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close this bookAn Overview of Disaster Management (Department of Humanitarian Affairs/United Nations Disaster Relief Office - United Nations Development Programme , 1992, 136 p.)
close this folderChapter 8. Vulnerability and risk assessment 1
View the document(introduction...)
View the documentRisk management
View the documentRisk probability
View the documentAcceptable levels of risk
View the documentAssessing risk and vulnerability
View the documentHow is risk determined?
View the documentVulnerability evaluation
View the documentReducing vulnerability for displaced persons

Assessing risk and vulnerability

The estimation of probably future losses is a matter of increasing interest to those concerned with development planning in hazard-prone regions. Fundamental to disaster preparedness and mitigation planning is an understanding of what to expect. This needs to be quantified, if only in a crude and approximate way, in terms of the degree of risk faced, the size of event that is likely, and the consequences of an event if it occurs.

The calculation of risk generally needs to consider several types of loss. The most common parameter of loss, and the one most easily dealt with, is economic cost. Cost is widely used because many types of loss can be converted into economic cost. Effects which are considered in terms of economic costs are known as tangible losses. But there are a range of other effects resulting from disasters which are important but which cannot be converted into a monetary equivalent, and these are referred to as intangible losses.

A full consideration of risk would include a complete range of effects, both tangible and intangible, and of several qualitatively different types. The range of undesirable consequences of natural hazards what we might consider as loss parameters are listed in Table 1.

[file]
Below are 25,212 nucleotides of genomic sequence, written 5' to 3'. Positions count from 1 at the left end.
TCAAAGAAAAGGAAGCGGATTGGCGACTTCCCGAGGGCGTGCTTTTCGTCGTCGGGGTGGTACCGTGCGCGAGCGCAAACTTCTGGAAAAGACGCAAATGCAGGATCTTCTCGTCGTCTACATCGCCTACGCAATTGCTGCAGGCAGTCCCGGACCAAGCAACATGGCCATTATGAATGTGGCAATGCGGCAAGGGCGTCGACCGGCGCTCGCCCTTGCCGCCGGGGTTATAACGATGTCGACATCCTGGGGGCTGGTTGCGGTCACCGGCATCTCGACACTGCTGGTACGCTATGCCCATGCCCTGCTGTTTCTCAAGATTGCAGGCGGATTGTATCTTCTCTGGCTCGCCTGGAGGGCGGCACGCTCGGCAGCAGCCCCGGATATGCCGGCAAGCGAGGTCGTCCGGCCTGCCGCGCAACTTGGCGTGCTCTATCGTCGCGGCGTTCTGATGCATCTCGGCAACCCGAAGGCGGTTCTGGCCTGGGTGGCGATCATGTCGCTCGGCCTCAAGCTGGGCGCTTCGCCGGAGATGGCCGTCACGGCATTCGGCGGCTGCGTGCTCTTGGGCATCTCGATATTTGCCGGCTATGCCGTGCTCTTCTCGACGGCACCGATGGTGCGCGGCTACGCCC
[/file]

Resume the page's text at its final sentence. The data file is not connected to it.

Table 1 Loss parameters for risk analysis







Number of people

Loss of economically active individuals

Social and psychological effects on remaining community


Number and injury severity

Medical treatment needs, temporary loss of economic activity by productive individuals

Social and psychological.
Pain and recovery

Physical damage

Inventory of damaged elements, by number and damage level

Replacement and repair cost

Cultural losses

Emergency operations

Volume of manpower, man-days employed, equipment and resources expended for relief

Mobilization costs, investment in preparedness capability

Stress and overwork in relief participants

Disruption to economy

Number of working days lost, volume of production lost

Value of lost production

Opportunities, competitiveness, reputation

Social disruption

Number of displaced persons, homeless

Temporary housing, relief, economic production

Psychological, Social contacts, cohesion, community morale

Environmental impact

Scale and severity

Clean-up costs, repair cost

Consequences of poorer environment, health risks, risk of future disaster